DNA damages: modeling & rationalize structure & reactivity

Elucidating the structure of damaged oligonucleotides as well as the mechanisms leading to lesions or conversely promoting repair is a fundamental challenge in chemical biology. With this workshop we plan to bring together leading experimentalists and theoreticians to give a most comprehensive picture of these processes, at a molecular and electronic level. We will also evidence how the structural modification of DNA, induced by damaged nucleobases or by sensitization, govern both the energy- and electron-transfer phenomena and the repair rate. This scientific challenge needs to combine efforts from cutting-edge spectroscopies and molecular modeling. In particular multiscale modeling going from explicit quantum description of ground and the excited states, to mesoscale coarse grain simulations passing through an atomistic classical description is fundamental to get a clear comprehension of all these fundamental mechanisms.

In particular we plan to tackle the following problems:

- Identify at an electronic level the non-covalent interactions governing DNA structure and dynamics and the role of the environment in its fine tuning. In that context the use of long-time scale dynamics (hundreds of ns) has to be tackled as well as the development of adequate force field also by a fruitful interplay with quantum chemistry.

- Monitoring DNA helical distortion and obtain accurate free energies of destabilization.

- Compare structural parameters obtained by spectroscopic techniques (Circular Dichroism, FRET, Luminescence, RMN) with molecular modeling.

- Modeling of non standard DNA structures such as G-quadruplexes, single strands, hairpins and elucidate the factors governing their stability.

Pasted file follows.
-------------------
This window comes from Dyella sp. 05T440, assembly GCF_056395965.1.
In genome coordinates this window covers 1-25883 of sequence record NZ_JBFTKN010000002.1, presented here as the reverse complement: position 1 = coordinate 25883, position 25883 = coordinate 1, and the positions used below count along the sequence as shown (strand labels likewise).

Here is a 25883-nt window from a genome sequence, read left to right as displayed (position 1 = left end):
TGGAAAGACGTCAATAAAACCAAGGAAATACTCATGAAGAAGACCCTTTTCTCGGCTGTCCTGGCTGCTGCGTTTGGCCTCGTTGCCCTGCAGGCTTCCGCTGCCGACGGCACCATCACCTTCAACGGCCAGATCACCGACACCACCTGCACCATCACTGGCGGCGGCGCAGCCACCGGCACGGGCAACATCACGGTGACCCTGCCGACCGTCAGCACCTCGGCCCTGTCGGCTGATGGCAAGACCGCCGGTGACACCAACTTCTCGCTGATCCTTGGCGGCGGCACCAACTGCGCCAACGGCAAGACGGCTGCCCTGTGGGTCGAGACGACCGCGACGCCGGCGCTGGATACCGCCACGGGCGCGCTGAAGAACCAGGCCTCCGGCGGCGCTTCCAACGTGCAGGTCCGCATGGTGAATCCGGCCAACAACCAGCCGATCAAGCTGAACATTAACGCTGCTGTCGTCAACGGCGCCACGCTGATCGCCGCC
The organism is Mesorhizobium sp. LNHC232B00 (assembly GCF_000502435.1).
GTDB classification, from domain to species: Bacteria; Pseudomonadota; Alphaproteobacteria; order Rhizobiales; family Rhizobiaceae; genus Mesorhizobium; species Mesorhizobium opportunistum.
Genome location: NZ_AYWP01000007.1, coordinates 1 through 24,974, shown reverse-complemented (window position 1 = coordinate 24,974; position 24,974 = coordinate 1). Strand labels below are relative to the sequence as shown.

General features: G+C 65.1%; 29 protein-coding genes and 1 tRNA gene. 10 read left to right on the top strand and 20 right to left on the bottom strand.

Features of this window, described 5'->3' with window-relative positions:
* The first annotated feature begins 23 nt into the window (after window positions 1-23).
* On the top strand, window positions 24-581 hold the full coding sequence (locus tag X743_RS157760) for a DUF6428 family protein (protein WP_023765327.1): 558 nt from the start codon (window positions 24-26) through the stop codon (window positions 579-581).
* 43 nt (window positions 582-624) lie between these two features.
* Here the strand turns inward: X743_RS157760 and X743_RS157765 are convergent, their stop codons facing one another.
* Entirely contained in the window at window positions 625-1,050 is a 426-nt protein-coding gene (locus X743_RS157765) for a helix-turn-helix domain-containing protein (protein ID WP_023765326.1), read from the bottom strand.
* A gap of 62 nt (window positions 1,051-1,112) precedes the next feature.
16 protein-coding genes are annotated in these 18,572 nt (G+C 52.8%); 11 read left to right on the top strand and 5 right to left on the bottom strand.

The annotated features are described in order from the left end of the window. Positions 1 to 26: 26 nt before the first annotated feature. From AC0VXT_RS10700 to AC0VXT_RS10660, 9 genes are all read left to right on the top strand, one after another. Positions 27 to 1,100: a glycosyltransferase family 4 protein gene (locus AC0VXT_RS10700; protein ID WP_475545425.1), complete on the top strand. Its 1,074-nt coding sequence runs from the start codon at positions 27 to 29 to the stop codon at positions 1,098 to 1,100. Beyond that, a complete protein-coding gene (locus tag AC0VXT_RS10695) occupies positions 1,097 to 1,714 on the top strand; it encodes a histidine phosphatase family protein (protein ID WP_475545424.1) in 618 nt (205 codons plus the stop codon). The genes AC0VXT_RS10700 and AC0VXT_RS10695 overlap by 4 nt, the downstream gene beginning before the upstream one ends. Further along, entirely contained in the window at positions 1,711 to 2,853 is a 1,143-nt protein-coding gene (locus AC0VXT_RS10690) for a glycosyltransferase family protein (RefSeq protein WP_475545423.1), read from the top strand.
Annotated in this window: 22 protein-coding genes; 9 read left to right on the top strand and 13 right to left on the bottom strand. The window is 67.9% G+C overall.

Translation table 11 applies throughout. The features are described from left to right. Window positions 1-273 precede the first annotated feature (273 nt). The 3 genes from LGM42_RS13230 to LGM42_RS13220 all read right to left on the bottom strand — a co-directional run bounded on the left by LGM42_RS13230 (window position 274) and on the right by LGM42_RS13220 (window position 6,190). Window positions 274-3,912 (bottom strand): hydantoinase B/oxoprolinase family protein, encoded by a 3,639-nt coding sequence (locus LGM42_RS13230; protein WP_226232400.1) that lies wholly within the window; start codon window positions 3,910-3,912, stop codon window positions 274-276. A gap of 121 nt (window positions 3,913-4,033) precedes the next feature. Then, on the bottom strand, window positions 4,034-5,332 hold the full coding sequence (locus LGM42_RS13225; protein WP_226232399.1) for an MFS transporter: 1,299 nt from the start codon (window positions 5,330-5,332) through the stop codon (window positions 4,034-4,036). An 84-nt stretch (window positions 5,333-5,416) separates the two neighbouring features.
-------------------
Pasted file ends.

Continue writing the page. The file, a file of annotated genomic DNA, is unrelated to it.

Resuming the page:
- Study the interaction between DNA and histones and in general proteins.

- Unravel the structure and dynamics of DNA/sensitizers complexes, their dynamic evolution and the different interaction modes. Identifying possible selective non covalent modes and interpret their stability. 

- Elucidate the chemical mechanism leading to radical DNA oxidation. Identification of products and key intermediates and of their main structural aspects

- Modeling the chemical reaction pathways taking into account environment and dynamic effects. Selectivity and sequence effects are particularly emphasized. One important case could be the elucidation of hydrogen abstraction mechanism that should require the use of high correlated methods.

- Discuss the validity of the different model systems in correctly reproducing the peculiar DNA reactivity. In particular the modeling of isolated damaged nucleobases to delineate the emergence of some trends should be considered.

- Modeling the excited states of the complexes DNA/sensitizers and compare them to the experimental evidences. Modeling the excited state potential energy landscape, both in the singlet and triplet manifolds and the effects of the environment in modulate their profile.

- Modeling the time evolution of the ground and the excited states leading to possible (photo-)chemical adducts. 

- Produce a fine modeling and interpretation of sequence effects, also by comparison with the important amount of data.

- Modeling and interpret the interaction of DNA with repair enzymes. In particular elucidating the reasons, both structural and electronic, of the lack of repair of some lesions.

- Provide ideas for the rational design of novel anticancer drugs.



  • Antonio Monari, Université de Lorraine, FR
  • Elise Dumont, ENS de Lyon, FR
  • Filip Lankas, Institut of Organic Chemistry, CZ
  • Celia Fonseca Guerra, VU Amsterdam, NL

Administrative coordination

  • Samantha Barendson, CBP - ENS Lyon, FR










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